Note: Where available, the PDF/Word icon below is provided to view the complete and fully formatted document
 Download Current HansardDownload Current Hansard    View Or Save XMLView/Save XML

Previous Fragment    Next Fragment
Monday, 24 February 2014
Page: 697


Mr EWEN JONES (Herbert) (13:08): At the heart of everything here, the one thing I like about this private member's motion is that we are talking about education, because education is the key. The previous member raised a couple of valid points. Finland is a great example of what can happen, but Finland is a very small section. I have friends who went on sabbaticals to Finland. When they walked in, every kid looked the same, every kid had the same blonde hair and every kid had the same background. No one in a Finnish school has to deal with kids who have not had breakfast. No-one in Finland has to deal with kids who have the other challenges that Australian schools have. No-one in Finland has to deal with those things that are inherently tough in the Australian education system.

Ms MacTiernan interjecting

Mr EWEN JONES: The one thing I will agree with, member for Perth, when you talk about teachers, is that in Finland they are PhD qualified. They are very special people. Teachers that I know who have walked into classrooms in Finland talk about the level of engagement there. They say it is spectacular. What we have to do is talk about that engagement.

My younger brother Stewart is a secondary school principal in Brisbane. He is a very good teacher. He sent me a photograph of his grade 3 class at Texas State School in 1970. There were 34 kids in that class, one teacher and no teachers aide. Six kids in the class had there shoes on; the rest of them were barefoot. There were some terrible haircuts. I bet every kid in that class could read and write. There was no teacher's aide, no special needs—nothing. What that teacher, Miss Baker, had to do! She was a very, very tough teacher. In those days, because of the way education was, the smart women were never going to go on to be doctors, pharmacists, accountants or engineers. They were probably told they would make good teachers and nurses. Those of us who are of that age were so blessed with our education, because we had that level of female teaching. My wife is an early childhood teacher. She also is a spectacular teacher. In her class she has three special needs. She has kids who cannot toilet themselves and she has 12 hours aide time. The challenges in education are so much bigger than they were in our time. We ask so much more of teachers today than we ever have.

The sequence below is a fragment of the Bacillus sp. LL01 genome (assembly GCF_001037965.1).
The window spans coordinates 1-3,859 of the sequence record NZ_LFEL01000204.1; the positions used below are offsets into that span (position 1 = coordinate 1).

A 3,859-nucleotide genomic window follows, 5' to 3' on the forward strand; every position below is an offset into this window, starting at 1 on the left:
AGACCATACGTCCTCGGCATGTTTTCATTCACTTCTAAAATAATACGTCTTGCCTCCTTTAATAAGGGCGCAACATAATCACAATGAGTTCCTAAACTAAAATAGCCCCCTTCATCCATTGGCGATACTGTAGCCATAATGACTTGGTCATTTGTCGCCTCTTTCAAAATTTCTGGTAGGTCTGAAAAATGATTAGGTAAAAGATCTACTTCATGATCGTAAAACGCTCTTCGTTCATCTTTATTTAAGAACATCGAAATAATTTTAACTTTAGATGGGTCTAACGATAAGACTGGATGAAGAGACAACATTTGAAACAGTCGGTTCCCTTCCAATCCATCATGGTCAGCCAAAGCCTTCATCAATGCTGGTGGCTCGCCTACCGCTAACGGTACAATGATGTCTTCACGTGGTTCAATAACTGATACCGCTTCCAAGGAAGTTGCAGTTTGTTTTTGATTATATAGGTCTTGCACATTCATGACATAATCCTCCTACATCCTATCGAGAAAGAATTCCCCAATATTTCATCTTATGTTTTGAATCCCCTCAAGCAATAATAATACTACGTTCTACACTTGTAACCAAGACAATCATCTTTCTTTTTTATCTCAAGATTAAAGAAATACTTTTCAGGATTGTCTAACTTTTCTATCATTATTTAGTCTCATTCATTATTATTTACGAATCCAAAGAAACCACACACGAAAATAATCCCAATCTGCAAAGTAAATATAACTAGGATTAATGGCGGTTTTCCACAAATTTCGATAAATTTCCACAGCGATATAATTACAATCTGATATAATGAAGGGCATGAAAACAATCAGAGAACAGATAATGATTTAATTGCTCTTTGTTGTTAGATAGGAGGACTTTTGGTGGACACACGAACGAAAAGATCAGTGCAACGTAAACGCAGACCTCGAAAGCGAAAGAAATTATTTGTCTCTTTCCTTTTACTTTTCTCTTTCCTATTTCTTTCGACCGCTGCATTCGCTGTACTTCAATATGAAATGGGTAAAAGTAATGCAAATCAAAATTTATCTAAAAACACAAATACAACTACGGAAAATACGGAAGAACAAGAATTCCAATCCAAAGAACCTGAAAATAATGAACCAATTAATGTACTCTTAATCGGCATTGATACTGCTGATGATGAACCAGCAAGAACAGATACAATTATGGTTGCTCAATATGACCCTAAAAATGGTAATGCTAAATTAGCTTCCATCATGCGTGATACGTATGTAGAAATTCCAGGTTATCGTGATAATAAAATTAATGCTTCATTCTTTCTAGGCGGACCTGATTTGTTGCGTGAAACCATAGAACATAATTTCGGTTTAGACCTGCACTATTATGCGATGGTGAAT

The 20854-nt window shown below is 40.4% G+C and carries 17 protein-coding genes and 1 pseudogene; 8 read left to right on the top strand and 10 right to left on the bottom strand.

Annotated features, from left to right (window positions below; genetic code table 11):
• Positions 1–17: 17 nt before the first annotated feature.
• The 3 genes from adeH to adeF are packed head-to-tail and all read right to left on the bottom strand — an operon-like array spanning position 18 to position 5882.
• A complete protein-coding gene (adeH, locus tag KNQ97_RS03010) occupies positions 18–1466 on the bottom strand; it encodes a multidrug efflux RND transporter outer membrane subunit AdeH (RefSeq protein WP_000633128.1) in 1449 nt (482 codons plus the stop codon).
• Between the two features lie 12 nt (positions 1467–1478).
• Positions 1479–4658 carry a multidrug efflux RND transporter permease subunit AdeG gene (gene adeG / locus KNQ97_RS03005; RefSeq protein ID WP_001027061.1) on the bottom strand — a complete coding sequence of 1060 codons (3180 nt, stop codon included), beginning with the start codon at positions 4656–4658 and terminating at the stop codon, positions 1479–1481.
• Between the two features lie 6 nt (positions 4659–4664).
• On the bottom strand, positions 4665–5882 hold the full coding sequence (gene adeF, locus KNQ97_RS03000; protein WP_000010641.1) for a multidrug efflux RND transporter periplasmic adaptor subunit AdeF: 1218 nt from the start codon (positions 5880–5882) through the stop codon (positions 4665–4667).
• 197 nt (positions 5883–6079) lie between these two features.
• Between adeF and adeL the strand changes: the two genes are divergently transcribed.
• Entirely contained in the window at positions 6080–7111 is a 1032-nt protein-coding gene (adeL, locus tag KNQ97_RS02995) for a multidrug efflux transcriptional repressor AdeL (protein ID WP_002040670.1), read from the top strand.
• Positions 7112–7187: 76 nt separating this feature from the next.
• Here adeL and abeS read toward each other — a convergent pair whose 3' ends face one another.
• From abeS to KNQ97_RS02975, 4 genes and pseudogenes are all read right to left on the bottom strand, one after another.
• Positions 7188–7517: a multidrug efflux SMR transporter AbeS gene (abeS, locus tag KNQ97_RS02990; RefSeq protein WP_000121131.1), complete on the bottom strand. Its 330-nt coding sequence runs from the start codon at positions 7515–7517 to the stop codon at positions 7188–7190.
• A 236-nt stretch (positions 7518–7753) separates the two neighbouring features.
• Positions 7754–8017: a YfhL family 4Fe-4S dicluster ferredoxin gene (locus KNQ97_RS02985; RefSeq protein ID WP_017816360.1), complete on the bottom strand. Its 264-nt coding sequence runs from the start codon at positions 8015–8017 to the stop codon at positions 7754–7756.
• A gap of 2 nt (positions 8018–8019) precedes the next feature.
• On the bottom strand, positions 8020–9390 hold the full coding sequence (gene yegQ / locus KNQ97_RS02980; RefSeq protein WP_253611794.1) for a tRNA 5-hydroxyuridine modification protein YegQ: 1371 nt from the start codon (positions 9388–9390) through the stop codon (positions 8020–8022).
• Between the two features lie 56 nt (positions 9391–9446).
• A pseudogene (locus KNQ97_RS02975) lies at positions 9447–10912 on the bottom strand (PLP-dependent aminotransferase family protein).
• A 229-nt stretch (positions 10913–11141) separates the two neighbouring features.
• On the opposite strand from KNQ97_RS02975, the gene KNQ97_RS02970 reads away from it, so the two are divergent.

I take the point of the member for Perth about ATARs and the level of education coming into the system, but I think that what we have to do is look at why people are taking up education, why people are becoming teachers. I think a lot of it is to do with the lack of risk. When kids leave school, because we have been so risk averse at school, they do not know what to do. They want to feel safe. They have not done anything. We have primary schools in Townsville where you are not allowed to do a cartwheel. We have schools in Townsville that do not compete in sports between them because they do not want anyone to find out what it is to be a winner or a loser. Those of the sorts of things in which we have to encourage kids to risk, to fail. When I speak to year 12 kids who are about to leave school and to year 7 kids I wish them failure, because to have failed means they have stepped outside their comfort zone, taken the risk or put themselves on the edge. We as a society have to say to our kids: 'It's okay to fail. It's okay to step out,' and be done with it, to have a go, to scrape you knee, to break your arm, to do that thing. That is what we have to do. We have to encourage risk. The greatest teachers I have had in life were the ones who engaged with me personally. I have no idea what their educational qualifications were, but they loved their subject and their students. That is what we want in education

I say to the Labor Party: can we move on from Gonski? What the Labor Party proposed was never Gonski. It went so far away from what Professor Gonski said. It back ended the payments so far that it was three parliaments from when it was proposed. The legislation brought to the parliament was so inadequate there was no way of working out exactly what it was doing. When the PEFO was produced we saw that they had pulled $1.2 billion out of education. Then Minister Shorten said, 'Of course we were going to put it back. It was only for the purposes of PEFO.' We are getting on with the job on education. We are actually putting smart things into schools. We are trusting our teachers to provide the teaching outcome. We are encouraging parents and principals and school communities. As the member for Fisher, Mal Brough, said earlier, Labor talks about national, national, national; big picture all the time. What we are talking about is local, local, local. That is where the education debate must be.